Dana Goldman holds the Leonard D. Schaeffer chair and is the director of the University of Southern California Schaeffer Center for Health Policy and Economics.
August 22, 2016, 3:21 AM – Paradoxically, concierge care may be the best hope for ensuring continued access to safety-net services for the indigent uninsured.
Most hospitals provide care to people who cannot afford it. This mission is critical to the tax status of non-profits, but for-profits also provide charity care. To finance these services, hospitals have always relied on a mix of payments from private insurers, Medicare and Medicaid.
The Affordable Care Act has alleviated some of this burden. Hospitals in states that chose to expand Medicaid, for example, saw their uncompensated care decline by 35 percent the year the law took effect. (Uncompensated care includes both charitable care and bad debt – i.e., charges that are issued but never paid.)
But the charitable mission is still under threat. Reimbursements for treating indigent patients are very low, and the Affordable Care Act will reduce supplemental payments for such care to the point where each dollar of service to a Medicaid patient is reimbursed only 93 cents. It is so bad that the I.R.S. counts participation in Medicaid as a “community benefit” for determining a hospital’s tax status. Medicare patients traditionally helped make up the difference, but reimbursement in that program has not kept pace with cost inflation, and hospitals, on average, are now losing money on each Medicare patient.
How can hospitals continue to support their safety-net? It depends whether the hospital is in a competitive market. Historically, hospitals in less competitive markets have relied on raising prices for private payers — with their relatively generous reimbursement — to cross-subsidize charity care “without serious financial penalty or competitive handicap.” But health insurers have gotten better over time at negotiating away these margins. Meanwhile, hospitals in more competitive markets lack the market power to raise prices, so must resort to cost-cutting just to survive.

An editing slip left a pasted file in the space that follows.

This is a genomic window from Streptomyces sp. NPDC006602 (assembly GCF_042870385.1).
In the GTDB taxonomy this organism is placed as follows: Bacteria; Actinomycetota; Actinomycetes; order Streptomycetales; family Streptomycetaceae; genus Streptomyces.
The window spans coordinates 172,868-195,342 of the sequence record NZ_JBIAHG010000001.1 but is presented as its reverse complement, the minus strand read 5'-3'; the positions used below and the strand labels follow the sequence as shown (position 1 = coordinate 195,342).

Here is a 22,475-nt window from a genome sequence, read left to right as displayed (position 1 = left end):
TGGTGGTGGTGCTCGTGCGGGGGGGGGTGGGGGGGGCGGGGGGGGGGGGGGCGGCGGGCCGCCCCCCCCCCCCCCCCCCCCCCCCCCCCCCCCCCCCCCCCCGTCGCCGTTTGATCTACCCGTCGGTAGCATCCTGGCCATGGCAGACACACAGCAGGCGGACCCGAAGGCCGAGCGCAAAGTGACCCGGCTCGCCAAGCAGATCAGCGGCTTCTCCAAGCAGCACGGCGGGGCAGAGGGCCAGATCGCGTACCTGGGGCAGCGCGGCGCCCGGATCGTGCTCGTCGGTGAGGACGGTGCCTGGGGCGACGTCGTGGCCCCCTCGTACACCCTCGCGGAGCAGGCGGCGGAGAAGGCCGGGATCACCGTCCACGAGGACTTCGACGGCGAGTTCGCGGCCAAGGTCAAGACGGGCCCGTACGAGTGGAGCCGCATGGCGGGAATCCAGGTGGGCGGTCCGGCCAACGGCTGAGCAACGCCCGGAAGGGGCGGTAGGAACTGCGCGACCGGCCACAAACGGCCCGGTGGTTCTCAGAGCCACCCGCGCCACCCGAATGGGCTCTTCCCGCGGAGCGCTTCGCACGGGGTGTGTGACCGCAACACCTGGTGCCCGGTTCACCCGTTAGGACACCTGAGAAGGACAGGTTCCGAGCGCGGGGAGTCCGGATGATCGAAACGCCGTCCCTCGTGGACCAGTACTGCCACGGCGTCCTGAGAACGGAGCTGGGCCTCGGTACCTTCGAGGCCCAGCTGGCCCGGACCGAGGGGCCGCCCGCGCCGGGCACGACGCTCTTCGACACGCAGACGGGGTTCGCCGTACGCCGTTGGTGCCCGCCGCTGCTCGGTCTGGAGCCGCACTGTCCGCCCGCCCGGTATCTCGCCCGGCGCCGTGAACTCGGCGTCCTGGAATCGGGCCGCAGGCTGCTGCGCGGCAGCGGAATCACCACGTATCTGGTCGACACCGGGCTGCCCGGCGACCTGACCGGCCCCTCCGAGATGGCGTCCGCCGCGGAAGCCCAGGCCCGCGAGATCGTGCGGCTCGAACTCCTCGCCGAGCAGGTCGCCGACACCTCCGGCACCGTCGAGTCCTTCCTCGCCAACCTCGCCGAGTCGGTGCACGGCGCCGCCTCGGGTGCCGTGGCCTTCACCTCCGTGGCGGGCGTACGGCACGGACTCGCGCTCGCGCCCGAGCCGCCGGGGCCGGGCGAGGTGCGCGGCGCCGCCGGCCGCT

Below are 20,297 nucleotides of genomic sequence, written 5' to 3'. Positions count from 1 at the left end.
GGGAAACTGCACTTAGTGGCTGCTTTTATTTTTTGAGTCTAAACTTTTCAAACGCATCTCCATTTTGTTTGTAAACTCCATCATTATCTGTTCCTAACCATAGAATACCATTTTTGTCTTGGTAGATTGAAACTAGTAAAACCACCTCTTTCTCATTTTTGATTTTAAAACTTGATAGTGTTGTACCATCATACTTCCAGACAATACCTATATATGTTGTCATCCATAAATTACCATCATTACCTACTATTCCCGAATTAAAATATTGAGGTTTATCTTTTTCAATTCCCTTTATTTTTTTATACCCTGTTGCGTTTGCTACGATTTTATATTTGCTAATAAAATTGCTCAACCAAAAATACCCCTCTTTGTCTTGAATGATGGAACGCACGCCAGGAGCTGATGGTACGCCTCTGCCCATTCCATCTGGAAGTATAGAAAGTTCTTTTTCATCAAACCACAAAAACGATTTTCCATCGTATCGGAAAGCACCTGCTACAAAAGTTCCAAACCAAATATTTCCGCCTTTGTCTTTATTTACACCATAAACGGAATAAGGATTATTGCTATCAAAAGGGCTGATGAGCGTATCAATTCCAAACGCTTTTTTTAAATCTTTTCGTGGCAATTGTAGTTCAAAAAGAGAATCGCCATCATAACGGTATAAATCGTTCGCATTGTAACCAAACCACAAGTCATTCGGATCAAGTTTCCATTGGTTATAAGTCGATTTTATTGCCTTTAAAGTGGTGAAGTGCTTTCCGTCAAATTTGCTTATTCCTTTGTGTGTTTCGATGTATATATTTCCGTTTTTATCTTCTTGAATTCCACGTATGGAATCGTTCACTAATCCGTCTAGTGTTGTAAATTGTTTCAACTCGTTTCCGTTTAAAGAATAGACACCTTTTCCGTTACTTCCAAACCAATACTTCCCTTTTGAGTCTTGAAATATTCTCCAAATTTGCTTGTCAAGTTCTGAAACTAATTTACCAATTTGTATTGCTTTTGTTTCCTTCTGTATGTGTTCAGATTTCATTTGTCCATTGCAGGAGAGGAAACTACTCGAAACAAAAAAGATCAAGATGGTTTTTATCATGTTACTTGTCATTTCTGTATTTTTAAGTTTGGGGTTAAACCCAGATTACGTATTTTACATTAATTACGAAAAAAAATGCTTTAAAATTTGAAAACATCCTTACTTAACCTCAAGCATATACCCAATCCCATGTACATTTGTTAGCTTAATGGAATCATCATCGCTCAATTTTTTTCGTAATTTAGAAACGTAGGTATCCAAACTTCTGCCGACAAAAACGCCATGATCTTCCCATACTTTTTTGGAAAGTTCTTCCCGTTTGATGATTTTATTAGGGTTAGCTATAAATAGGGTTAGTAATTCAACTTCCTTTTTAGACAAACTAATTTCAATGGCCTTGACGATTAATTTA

In both cases, hospital executives and their trustees must find ways to grow margins and retain favorable bond ratings—i.e., access to capital at low cost. This is where concierge medicine comes in. Concierge medicine, where patients pay a fee for enhanced access to medical services such as no-wait office visits or more face-time with physicians, allows hospitals to identify the wealthy consumers and charge them more for what is essentially the same care.
This pricing strategy is common in consumer products: hardcover books provide the same content as their paperback counterparts, but look better on the shelf; first-class air passengers arrive at the same time as the coach passengers, but enjoy better food and more comfortable seats. And the significantly higher prices paid for these extras translate into higher profits for the overall enterprise.
In the case of hospitals, the profits from concierge care will be used to finance unprofitable activities such as charitable care. Just as some coach passengers resent first class travelers with their luxurious leg room and complimentary champagne, some will resent concierge patients getting preferential health care services. But concierge care may be the best way to keep the hospital’s charitable mission flying.